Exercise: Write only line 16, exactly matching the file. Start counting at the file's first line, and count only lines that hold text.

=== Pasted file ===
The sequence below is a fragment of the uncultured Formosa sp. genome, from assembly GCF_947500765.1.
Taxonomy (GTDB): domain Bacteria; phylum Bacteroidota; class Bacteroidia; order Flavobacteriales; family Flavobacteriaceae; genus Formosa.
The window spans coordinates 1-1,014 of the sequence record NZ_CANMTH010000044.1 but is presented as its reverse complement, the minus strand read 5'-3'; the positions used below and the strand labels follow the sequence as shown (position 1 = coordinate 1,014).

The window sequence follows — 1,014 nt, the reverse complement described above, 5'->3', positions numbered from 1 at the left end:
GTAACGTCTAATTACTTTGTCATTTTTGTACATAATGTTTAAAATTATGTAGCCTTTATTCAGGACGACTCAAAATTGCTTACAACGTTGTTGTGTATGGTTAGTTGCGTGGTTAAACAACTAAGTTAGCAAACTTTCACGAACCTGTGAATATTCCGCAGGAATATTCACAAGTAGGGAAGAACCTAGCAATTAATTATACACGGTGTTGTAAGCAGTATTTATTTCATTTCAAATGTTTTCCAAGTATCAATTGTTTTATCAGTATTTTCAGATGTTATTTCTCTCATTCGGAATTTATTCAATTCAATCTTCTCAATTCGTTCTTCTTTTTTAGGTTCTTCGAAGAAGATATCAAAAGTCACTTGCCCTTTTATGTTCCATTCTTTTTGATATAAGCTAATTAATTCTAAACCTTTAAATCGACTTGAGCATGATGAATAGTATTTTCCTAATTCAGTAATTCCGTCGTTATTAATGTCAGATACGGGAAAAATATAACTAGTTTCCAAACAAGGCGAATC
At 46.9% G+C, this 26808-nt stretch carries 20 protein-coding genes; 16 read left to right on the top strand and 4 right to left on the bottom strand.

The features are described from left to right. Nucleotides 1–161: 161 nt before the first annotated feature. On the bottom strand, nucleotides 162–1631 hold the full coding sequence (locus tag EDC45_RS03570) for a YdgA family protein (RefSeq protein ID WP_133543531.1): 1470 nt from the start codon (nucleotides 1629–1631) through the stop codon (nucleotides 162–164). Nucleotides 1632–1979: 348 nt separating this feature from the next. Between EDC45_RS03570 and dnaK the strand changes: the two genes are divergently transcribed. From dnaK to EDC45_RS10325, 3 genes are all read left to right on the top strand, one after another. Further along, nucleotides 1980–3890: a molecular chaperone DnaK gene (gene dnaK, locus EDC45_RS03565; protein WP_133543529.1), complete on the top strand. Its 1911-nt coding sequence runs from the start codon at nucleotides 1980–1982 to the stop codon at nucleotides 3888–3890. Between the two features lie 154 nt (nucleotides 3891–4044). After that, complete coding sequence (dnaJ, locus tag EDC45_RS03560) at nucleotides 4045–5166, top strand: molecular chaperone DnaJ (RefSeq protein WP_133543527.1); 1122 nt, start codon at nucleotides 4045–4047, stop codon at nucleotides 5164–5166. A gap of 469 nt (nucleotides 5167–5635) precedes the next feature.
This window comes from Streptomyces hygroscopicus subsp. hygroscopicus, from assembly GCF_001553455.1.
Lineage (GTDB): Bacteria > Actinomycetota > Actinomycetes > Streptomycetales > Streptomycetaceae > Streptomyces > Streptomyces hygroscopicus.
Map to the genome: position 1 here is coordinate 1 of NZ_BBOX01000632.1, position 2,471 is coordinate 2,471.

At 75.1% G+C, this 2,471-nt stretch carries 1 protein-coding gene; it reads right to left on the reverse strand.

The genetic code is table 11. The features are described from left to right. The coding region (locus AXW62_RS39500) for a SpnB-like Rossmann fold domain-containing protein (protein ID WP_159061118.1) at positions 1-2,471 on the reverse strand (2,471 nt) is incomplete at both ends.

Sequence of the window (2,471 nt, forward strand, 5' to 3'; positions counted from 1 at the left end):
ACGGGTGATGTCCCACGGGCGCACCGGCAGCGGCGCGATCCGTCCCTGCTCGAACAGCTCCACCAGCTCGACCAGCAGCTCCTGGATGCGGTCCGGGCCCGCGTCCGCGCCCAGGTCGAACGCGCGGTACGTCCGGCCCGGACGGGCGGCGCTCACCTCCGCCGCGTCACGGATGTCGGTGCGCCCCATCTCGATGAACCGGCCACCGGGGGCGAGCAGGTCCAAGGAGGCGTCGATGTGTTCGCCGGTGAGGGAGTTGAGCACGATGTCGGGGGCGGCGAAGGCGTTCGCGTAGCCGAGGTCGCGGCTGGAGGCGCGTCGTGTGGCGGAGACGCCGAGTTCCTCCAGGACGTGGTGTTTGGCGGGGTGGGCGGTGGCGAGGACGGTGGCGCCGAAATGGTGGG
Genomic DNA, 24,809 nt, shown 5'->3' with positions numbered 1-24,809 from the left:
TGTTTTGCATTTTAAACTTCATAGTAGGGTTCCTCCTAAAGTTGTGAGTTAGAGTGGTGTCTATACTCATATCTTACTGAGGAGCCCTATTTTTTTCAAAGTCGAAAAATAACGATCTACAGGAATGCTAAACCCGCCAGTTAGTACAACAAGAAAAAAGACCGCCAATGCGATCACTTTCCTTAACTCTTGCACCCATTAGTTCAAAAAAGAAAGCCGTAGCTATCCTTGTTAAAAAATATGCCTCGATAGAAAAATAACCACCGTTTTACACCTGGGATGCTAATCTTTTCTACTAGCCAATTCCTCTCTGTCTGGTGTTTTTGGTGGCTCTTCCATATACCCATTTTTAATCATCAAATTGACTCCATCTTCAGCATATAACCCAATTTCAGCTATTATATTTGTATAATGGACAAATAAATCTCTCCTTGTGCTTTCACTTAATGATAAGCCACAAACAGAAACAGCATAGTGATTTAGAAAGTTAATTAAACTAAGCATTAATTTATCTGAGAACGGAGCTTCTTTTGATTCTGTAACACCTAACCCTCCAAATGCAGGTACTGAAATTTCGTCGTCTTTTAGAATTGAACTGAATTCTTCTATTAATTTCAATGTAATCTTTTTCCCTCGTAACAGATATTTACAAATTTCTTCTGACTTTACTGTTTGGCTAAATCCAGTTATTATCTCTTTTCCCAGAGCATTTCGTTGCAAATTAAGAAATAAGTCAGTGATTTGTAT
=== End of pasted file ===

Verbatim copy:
TGTTTTGCATTTTAAACTTCATAGTAGGGTTCCTCCTAAAGTTGTGAGTTAGAGTGGTGTCTATACTCATATCTTACTGAGGAGCCCTATTTTTTTCAAAGTCGAAAAATAACGATCTACAGGAATGCTAAACCCGCCAGTTAGTACAACAAGAAAAAAGACCGCCAATGCGATCACTTTCCTTAACTCTTGCACCCATTAGTTCAAAAAAGAAAGCCGTAGCTATCCTTGTTAAAAAATATGCCTCGATAGAAAAATAACCACCGTTTTACACCTGGGATGCTAATCTTTTCTACTAGCCAATTCCTCTCTGTCTGGTGTTTTTGGTGGCTCTTCCATATACCCATTTTTAATCATCAAATTGACTCCATCTTCAGCATATAACCCAATTTCAGCTATTATATTTGTATAATGGACAAATAAATCTCTCCTTGTGCTTTCACTTAATGATAAGCCACAAACAGAAACAGCATAGTGATTTAGAAAGTTAATTAAACTAAGCATTAATTTATCTGAGAACGGAGCTTCTTTTGATTCTGTAACACCTAACCCTCCAAATGCAGGTACTGAAATTTCGTCGTCTTTTAGAATTGAACTGAATTCTTCTATTAATTTCAATGTAATCTTTTTCCCTCGTAACAGATATTTACAAATTTCTTCTGACTTTACTGTTTGGCTAAATCCAGTTATTATCTCTTTTCCCAGAGCATTTCGTTGCAAATTAAGAAATAAGTCAGTGATTTGTAT